U.S. President Joe Biden managed to reassure NATO leaders about his fitness for office with a strong speech at the opening of the alliance’s 75th anniversary summit, but it wasn’t enough to quiet growing doubts about his chance of winning reelection in November.

Delegations from across Europe were quietly slotting in meetings with advisers and others with links to former U.S. President Donald Trump as they grapple with the possibility — some say likelihood — that he will reclaim the Oval Office. They were hoping to get a clearer sense of just what a Trump victory might mean for an alliance he regularly targets for criticism.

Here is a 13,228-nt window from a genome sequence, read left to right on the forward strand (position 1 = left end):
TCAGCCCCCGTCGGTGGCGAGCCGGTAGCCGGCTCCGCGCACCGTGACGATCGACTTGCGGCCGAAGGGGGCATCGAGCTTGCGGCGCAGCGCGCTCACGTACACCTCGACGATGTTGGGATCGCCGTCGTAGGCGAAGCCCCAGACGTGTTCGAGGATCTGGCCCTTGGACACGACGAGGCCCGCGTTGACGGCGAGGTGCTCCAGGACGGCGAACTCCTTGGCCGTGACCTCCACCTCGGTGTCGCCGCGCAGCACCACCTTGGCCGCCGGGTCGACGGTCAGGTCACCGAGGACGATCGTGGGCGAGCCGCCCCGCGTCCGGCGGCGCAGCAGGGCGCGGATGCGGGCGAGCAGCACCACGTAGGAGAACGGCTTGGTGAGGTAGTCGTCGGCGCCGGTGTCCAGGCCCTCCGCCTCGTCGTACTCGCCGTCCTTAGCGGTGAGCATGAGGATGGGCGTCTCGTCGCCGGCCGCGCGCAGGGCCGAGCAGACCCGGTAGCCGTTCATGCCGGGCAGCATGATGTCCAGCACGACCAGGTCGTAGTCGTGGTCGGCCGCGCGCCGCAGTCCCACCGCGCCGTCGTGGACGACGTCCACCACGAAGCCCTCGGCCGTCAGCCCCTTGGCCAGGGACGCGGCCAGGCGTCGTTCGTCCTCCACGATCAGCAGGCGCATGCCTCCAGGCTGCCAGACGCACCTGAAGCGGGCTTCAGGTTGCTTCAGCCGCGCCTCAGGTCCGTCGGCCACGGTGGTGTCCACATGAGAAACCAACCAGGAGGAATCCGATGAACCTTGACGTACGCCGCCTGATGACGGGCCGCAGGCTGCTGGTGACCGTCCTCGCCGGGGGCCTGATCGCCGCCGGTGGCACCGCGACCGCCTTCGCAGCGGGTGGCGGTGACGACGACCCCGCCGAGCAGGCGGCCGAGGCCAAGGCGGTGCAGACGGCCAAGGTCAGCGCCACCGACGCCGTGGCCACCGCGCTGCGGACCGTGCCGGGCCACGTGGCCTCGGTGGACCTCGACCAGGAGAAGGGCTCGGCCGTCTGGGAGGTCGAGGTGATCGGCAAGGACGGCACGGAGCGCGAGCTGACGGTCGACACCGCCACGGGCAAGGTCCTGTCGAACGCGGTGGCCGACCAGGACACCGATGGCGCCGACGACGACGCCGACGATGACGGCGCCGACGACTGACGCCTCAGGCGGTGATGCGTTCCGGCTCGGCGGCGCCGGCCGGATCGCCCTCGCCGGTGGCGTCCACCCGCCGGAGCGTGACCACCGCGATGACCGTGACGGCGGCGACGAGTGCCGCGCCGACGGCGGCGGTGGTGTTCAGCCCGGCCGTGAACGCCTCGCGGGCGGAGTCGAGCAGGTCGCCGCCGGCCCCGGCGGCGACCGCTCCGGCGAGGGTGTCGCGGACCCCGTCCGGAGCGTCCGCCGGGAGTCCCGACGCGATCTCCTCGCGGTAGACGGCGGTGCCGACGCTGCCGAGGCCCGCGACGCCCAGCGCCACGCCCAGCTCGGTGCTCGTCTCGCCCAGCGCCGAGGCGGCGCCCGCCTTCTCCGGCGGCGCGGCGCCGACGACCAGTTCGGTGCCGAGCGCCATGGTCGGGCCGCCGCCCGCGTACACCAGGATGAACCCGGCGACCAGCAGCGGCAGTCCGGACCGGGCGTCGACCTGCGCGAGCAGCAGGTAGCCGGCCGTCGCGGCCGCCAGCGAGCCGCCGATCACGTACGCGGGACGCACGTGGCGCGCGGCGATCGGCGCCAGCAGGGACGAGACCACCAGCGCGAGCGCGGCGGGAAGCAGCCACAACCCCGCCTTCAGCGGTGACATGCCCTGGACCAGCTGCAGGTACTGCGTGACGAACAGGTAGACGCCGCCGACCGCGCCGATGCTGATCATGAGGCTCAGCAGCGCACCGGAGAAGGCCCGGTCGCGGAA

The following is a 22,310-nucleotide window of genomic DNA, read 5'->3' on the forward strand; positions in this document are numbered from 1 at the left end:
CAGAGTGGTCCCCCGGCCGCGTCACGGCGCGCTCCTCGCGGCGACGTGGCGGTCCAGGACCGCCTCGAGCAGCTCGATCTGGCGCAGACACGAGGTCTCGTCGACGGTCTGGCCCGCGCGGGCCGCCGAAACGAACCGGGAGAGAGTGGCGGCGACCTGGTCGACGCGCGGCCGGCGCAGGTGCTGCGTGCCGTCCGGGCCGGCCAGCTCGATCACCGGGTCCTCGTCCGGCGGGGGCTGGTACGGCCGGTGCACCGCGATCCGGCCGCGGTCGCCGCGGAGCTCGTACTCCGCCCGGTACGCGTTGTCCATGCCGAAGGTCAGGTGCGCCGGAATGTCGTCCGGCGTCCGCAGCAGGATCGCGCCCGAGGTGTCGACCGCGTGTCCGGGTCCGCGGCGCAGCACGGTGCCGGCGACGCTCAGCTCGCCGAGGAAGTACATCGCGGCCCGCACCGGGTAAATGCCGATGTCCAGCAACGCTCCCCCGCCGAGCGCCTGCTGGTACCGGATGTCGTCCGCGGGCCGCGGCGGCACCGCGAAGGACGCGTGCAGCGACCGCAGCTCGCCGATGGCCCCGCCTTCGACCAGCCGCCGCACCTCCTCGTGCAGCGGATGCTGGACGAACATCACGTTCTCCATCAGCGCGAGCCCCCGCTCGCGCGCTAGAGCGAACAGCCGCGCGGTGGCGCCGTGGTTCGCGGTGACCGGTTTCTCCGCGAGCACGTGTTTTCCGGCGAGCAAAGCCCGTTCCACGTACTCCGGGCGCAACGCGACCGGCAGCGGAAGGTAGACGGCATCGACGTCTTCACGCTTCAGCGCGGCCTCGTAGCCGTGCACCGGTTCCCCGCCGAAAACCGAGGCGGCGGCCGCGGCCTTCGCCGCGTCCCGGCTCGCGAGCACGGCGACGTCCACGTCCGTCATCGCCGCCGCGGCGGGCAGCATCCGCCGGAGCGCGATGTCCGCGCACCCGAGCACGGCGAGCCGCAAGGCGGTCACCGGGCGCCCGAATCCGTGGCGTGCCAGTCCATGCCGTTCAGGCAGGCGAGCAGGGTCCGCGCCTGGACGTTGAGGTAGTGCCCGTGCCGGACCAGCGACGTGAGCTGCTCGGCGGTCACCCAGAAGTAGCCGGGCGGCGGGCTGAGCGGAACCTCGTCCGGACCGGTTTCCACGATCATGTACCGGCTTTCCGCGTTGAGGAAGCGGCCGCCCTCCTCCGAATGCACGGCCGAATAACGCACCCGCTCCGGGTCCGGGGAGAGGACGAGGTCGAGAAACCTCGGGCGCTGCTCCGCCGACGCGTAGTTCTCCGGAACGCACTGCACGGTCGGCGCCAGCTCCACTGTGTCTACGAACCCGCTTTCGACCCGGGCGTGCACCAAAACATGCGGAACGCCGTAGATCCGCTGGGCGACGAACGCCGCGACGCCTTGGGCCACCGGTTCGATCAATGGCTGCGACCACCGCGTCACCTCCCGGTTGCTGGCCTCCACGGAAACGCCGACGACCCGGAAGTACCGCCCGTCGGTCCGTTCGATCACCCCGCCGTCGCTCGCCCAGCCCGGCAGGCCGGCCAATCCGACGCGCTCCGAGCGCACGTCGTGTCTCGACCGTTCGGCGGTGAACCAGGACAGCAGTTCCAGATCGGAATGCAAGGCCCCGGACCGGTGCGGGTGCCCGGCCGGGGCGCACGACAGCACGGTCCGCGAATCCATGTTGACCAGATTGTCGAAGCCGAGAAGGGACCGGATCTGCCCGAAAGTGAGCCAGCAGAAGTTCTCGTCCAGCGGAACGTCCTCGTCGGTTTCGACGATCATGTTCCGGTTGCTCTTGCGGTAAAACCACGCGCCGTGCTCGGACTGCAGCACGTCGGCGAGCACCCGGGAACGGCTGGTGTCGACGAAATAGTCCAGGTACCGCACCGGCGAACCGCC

European officials who expressed confidence about Biden’s reelection hopes as recently as this spring were more downbeat in private conversations this week. Some sought to look on the bright side, arguing that Trump would be hard-pressed to follow through on his threats to undermine security guarantees for NATO members or push Ukraine into a hasty peace deal with Vladimir Putin.